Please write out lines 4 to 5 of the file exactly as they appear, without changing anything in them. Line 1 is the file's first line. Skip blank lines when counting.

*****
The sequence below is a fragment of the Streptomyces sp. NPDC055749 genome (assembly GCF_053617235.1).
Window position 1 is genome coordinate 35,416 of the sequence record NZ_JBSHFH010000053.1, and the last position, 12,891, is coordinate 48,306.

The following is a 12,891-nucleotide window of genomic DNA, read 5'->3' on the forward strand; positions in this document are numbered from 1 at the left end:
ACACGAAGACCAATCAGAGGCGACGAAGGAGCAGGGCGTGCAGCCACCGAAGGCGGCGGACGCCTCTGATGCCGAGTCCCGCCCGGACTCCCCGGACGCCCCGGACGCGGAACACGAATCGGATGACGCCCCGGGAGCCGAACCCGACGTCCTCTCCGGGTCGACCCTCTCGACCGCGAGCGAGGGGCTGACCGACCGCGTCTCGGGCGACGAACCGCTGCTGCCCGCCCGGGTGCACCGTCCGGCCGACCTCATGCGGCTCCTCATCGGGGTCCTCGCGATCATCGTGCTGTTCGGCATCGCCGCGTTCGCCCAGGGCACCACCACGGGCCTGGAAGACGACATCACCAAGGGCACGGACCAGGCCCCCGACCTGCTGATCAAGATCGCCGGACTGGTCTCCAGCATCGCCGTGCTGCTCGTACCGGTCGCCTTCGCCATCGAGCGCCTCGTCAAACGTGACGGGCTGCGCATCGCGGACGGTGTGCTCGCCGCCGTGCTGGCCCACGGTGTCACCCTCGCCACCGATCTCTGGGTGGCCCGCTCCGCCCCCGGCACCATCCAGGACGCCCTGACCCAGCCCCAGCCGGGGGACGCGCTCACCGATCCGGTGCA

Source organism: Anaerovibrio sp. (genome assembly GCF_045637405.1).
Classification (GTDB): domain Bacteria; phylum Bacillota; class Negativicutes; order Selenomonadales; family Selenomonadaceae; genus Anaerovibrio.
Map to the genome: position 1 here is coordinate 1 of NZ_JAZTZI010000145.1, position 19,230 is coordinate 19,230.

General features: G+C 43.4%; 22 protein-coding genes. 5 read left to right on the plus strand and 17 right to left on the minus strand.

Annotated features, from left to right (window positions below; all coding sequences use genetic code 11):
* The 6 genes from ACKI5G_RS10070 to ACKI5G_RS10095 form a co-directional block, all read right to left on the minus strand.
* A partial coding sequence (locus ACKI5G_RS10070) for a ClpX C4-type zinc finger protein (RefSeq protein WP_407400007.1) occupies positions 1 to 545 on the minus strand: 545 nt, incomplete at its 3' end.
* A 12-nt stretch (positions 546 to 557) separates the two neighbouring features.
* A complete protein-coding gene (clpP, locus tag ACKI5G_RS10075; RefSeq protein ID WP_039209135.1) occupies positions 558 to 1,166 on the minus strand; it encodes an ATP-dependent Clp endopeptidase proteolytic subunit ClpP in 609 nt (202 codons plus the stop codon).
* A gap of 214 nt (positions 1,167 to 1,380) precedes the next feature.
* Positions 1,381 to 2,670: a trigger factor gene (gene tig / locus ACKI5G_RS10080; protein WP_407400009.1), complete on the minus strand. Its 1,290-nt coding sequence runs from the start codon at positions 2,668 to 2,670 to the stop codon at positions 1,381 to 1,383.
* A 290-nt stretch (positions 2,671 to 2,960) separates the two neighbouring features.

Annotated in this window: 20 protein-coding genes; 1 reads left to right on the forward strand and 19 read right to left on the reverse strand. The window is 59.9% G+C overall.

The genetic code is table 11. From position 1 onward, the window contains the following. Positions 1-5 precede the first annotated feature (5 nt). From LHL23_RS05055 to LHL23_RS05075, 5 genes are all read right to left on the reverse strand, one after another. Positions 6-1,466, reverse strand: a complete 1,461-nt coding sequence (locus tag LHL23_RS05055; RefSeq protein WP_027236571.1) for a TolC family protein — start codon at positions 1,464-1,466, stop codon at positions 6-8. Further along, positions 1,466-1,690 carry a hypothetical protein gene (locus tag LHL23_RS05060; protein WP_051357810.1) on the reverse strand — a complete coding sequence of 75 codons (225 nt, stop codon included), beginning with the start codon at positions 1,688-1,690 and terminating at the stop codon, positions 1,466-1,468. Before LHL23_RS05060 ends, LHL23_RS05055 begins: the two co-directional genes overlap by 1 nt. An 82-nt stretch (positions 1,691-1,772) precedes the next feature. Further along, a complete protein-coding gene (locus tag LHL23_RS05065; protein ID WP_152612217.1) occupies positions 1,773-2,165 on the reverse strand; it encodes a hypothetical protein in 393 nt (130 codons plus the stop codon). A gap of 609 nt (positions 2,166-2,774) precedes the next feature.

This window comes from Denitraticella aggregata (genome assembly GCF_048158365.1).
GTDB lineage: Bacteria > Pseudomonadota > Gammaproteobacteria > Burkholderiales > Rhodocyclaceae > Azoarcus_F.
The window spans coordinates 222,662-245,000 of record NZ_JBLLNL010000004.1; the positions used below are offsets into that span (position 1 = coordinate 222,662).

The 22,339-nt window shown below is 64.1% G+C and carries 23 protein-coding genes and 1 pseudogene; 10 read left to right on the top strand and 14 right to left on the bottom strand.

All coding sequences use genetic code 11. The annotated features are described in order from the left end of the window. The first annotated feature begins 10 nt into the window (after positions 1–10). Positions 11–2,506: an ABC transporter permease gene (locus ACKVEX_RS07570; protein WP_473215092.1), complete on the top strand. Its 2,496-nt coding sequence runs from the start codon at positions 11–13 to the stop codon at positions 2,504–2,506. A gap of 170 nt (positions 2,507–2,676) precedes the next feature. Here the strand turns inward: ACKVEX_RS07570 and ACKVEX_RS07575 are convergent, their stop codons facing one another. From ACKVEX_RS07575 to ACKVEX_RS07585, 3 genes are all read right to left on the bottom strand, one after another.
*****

ACACGAAGACCAATCAGAGGCGACGAAGGAGCAGGGCGTGCAGCCACCGAAGGCGGCGGACGCCTCTGATGCCGAGTCCCGCCCGGACTCCCCGGACGCCCCGGACGCGGAACACGAATCGGATGACGCCCCGGGAGCCGAACCCGACGTCCTCTCCGGGTCGACCCTCTCGACCGCGAGCGAGGGGCTGACCGACCGCGTCTCGGGCGACGAACCGCTGCTGCCCGCCCGGGTGCACCGTCCGGCCGACCTCATGCGGCTCCTCATCGGGGTCCTCGCGATCATCGTGCTGTTCGGCATCGCCGCGTTCGCCCAGGGCACCACCACGGGCCTGGAAGACGACATCACCAAGGGCACGGACCAGGCCCCCGACCTGCTGATCAAGATCGCCGGACTGGTCTCCAGCATCGCCGTGCTGCTCGTACCGGTCGCCTTCGCCATCGAGCGCCTCGTCAAACGTGACGGGCTGCGCATCGCGGACGGTGTGCTCGCCGCCGTGCTGGCCCACGGTGTCACCCTCGCCACCGATCTCTGGGTGGCCCGCTCCGCCCCCGGCACCATCCAGGACGCCCTGACCCAGCCCCAGCCGGGGGACGCGCTCACCGATCCGGTGCA

Source organism: Anaerovibrio sp. (genome assembly GCF_045637405.1).